OLIG2

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Oligodendrocyte lineage transcription factor 2
Identifiers
Symbols OLIG2 ; BHLHB1; OLIGO2; PRKCBP2; RACK17; bHLHe19
External IDs OMIM606386 MGI1355331 HomoloGene4241 GeneCards: OLIG2 Gene
RNA expression pattern
PBB GE OLIG2 213824 at tn.png
PBB GE OLIG2 213825 at tn.png
More reference expression data
Orthologs
Species Human Mouse
Entrez 10215 50913
Ensembl ENSG00000205927 ENSMUSG00000039830
UniProt Q13516 Q9EQW6
RefSeq (mRNA) NM_005806 NM_016967
RefSeq (protein) NP_005797 NP_058663
Location (UCSC) Chr 21:
34.4 – 34.4 Mb
Chr 16:
91.23 – 91.23 Mb
PubMed search [1] [2]

Oligodendrocyte transcription factor (OLIG2) is a basic helix-loop-helix (bHLH) transcription factor encoded by the Olig2 gene. The protein is of 329 amino acids in length, 32kDa in size and contains 1 basic helix-loop-helix DNA-binding domain.[1] It’s one of the three members of the bHLH family. The other two members are OLIG1 and OLIG3. The expression of OLIG2 is mostly restricted in central nervous system, where it acts as both an anti-neurigenic and a neurigenic factor at different stages of development. OLIG2 is well known for determining motor neuron and oligodendrocyte differentiation, as well as its role in sustaining replication in early development. It’s mainly involved in diseases such as brain tumor and Down syndrome.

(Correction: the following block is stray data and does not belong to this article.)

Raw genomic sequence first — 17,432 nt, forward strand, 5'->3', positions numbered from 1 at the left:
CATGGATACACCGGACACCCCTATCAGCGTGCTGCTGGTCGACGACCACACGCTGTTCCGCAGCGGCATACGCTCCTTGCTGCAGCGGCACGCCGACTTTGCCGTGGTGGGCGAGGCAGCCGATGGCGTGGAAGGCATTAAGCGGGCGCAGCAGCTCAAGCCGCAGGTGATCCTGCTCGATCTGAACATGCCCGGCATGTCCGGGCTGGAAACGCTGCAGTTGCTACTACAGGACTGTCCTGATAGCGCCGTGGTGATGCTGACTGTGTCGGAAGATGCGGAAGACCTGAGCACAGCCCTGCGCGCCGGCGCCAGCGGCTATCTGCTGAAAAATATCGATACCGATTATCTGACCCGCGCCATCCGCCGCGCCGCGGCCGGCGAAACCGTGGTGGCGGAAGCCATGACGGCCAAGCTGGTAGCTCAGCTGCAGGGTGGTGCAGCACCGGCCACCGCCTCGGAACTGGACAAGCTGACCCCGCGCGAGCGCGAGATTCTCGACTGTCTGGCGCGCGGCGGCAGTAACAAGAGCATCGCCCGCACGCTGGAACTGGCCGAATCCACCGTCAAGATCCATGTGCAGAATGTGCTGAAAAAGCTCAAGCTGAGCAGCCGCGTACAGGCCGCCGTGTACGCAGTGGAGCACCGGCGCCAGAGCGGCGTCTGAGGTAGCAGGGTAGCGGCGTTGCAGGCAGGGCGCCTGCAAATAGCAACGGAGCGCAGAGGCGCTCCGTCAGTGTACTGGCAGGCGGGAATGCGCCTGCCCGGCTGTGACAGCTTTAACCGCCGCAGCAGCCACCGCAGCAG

Function[edit]

OLIG2 is mostly expressed in restricted domains of the brain and spinal cord ventricular zone which give rise to oligodendrocytes and specific types of neurons. In the spinal cord the region of Olig2 expression sequentially generates motoneurons and oligodendrocytes, and is essential for motor neuron and oligodendrocyte fate specification and controlling cell proliferation and differentiation. In the early embryo development, OLIG2 first directs motor neuron fate by establishing a ventral domain of motor neuron progenitors and promoting neuronal differentiation. OLIG2 will then switch to promoting the formation of oligodendrocyte precursors and oligodendrocyte differentiation at later stages of development. Apart from functioning as a neurogenic factor in specification and the differentiation of motor neurons and oligodendrocytes, OLIG2 also functions as an anti-neurogenic factor at early time points in pMN progenitors to sustain replication. This side of anti-neurogenicity of OLIG2 later plays a bigger role in malignancies like glioma.[2]